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Home > Learn > Nutrition > >The Role of B Vitamins During Pregnancy

The Role of B Vitamins During Pregnancy

Jan 19, 24 9 min

There are eight B vitamins, collectively referred to as the vitamin B complex, and they are a critical component of prenatal nutrition. In this guide, we’ll discuss all eight B vitamins, including which ones to look for in a prenatal. 

By Dr. Kenosha Gleaton

You have probably heard of biotin (B7), folate (B9), and B12 (cobalamin), but may be less familiar with pyridoxine (B6) and thiamin (B1). All these nutrients are part of the B vitamin family. There are eight B vitamins, collectively referred to as the vitamin B complex, and they are a critical component of prenatal nutrition. In this guide, we’ll discuss all eight B vitamins, including which ones to look for in a prenatal vitamin for women.

What Are B Vitamins?

B vitamins help your body convert food into energy and also help form red blood cells. [1] They are a class of water-soluble vitamins, meaning they are readily absorbed into your body for immediate use. Because they are not stored in the body (like calcium), they need to be replenished regularly via diet and supplements. 

B Vitamin Intake During Pregnancy

Let’s look at all of the B vitamins and their recommended intake [2-9]:

  • Vitamin B1 (thiamin)
    • The RDA (Recommended Dietary Allowance) for females over 19 is 1.1mg and 1.4 mg during pregnancy.
  • Vitamin B2 (riboflavin)
    • RDA for females 19+ is 1.1 mg and 1.4 mg during pregnancy.
  • Vitamin B3 (niacin)
    • RDA for females 19+ is 14 mg and 18 mg during pregnancy.
  • Vitamin B5 (panthothenic acid)
    • RDA for females 19+ is 5 mg and 6 mg during pregnancy.
  • Vitamin B6 (pyridoxine)
    • RDA for females 19+ is 1.3 mg and 1.9 mg during pregnancy.
  • Vitamin B7 (biotin)
  • Vitamin B9 (folate)
  • Vitamin B12 (cobalamin)
    • RDA is 2.4 mcg for 14+ and 2.6 mcg during pregnancy.

Which B Vitamins Are Important During Pregnancy?

All eight of the B vitamins are recommended for adults, including during pregnancy. The ones you may hear about the most often include:

Folate

Folate plays a critical role in the prevention of neural tube defects (NTDs) in a developing baby. NTDs are deformities of the neural tube, which is the embryonic precursor to the brain and spine. During a healthy pregnancy, the tube will seal itself off between three and four weeks of fetal development. [10] In the case of an NTD, the tube doesn’t fully close, leading to devastating and life-threatening conditions like spina bifida. 

Research has shown that folate supplementation reduces the incidence of NTDs significantly. [11] The results of these studies prompted the United States government to institute a folic acid food fortification program in 1998 so that all women of childbearing age would consume extra folate in their diet. [12] Since the implementation of food fortification, NTDs have decreased in the US by 35%. [13] We don’t yet fully understand how folate supplementation lowers NTD risk, but we know that it involves decreasing levels of homocysteine, an amino acid which is also tied to a higher risk of heart disease and stroke. [14-16]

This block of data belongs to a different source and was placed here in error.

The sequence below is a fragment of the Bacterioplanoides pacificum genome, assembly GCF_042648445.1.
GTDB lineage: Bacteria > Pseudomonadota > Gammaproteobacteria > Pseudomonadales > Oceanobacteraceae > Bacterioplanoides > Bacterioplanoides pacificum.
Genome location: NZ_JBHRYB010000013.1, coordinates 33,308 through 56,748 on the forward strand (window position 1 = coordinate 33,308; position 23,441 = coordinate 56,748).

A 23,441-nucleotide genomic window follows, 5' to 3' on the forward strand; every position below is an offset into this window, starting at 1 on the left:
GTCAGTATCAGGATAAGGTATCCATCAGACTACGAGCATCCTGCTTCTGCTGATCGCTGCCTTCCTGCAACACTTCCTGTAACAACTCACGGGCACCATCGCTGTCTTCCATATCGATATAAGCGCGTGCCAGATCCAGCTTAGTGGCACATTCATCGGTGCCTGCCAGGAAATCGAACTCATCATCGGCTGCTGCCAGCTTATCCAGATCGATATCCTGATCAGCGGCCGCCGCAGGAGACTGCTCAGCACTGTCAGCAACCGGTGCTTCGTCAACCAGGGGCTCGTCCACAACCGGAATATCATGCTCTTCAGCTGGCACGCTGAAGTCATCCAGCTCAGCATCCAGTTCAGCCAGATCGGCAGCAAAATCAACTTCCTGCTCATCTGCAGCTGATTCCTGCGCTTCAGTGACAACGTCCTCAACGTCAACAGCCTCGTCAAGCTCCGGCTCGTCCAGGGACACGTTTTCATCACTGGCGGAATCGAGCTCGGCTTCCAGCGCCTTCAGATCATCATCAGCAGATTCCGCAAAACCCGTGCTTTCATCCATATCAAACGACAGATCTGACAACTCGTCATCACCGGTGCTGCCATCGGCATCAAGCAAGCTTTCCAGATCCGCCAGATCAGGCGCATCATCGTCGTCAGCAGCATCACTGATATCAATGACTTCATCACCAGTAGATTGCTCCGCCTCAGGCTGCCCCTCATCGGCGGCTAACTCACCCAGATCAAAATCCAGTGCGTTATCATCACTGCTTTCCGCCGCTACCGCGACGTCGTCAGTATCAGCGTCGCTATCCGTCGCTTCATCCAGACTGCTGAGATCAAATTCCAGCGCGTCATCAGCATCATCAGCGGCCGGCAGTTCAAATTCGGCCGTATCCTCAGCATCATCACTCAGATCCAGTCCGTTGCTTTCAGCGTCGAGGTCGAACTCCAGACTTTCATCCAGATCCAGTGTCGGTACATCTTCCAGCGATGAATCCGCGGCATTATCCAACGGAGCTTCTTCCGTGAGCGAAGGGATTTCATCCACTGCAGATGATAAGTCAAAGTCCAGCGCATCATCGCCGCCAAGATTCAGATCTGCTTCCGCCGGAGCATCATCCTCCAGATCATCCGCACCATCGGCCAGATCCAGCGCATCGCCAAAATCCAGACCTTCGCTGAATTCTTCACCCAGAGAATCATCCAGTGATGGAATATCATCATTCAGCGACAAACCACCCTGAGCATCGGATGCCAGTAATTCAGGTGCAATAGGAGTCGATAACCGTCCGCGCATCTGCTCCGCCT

Besides helping to prevent NTDs, folate is also essential for creating new DNA, proteins, and red blood cells, the cells that transport oxygen throughout the body. [8] 

Folate is naturally present in a wide variety of foods, including vegetables (especially dark green leafy vegetables), fruits, fruit juices, nuts, beans, peas, seafood, eggs, dairy products, meat, poultry, and grains. [8] Spinach, liver, asparagus, and brussels sprouts are among the foods with the highest folate levels. Are you getting enough folate? Find out >> 

Vitamin B6

According to the World Health Organization, vitamin B6 is important for several metabolic processes, as well as the development and functioning of the nervous system, primarily through the biosynthesis of neurotransmitters. [17] It has been previously suggested that vitamin B6 might play a role in the prevention of pre-eclampsia and possibly preterm birth. [6] However, current literature reviews indicate that there is insufficient evidence on the benefits and harms of routine vitamin B6 (pyridoxine) supplementation during pregnancy, though it may provide some relief from pregnancy-related nausea.

Vitamin B6 is found in a wide variety of foods including fish, beef liver, other organ meats, potatoes, other starchy vegetables, and fruit (other than citrus). [6] 

Vitamin B12

Vitamin B12 is important for maintaining the health of your nervous system and the brain development and growth of a fetus. [9,18] Studies show that vitamin B12 deficiency is associated with adverse maternal and neonatal outcomes, including developmental anomalies, miscarriage, preeclampsia, and low birth weight. [18] 

Vitamin B12 is naturally found in animal products, including fish, meat, poultry, eggs, milk, and milk products. [12] The Academy of Nutrition and Dietetics recommends supplemental vitamin B12 for vegans and lacto-ovo vegetarians during both pregnancy and lactation to ensure that enough vitamin B12 is transferred to the fetus and infant. [19] 

Natalist Hydration & Energy Electrolyte Drink Mix includes B12 and other vital nutrients to support energy levels and hydration!

Can You Have Too Much Vitamin B?

Any supplement routine, especially while pregnant, should be reviewed with your doctor. If you take a prenatal gummy and an additional supplement, you may be getting too much of one nutrient.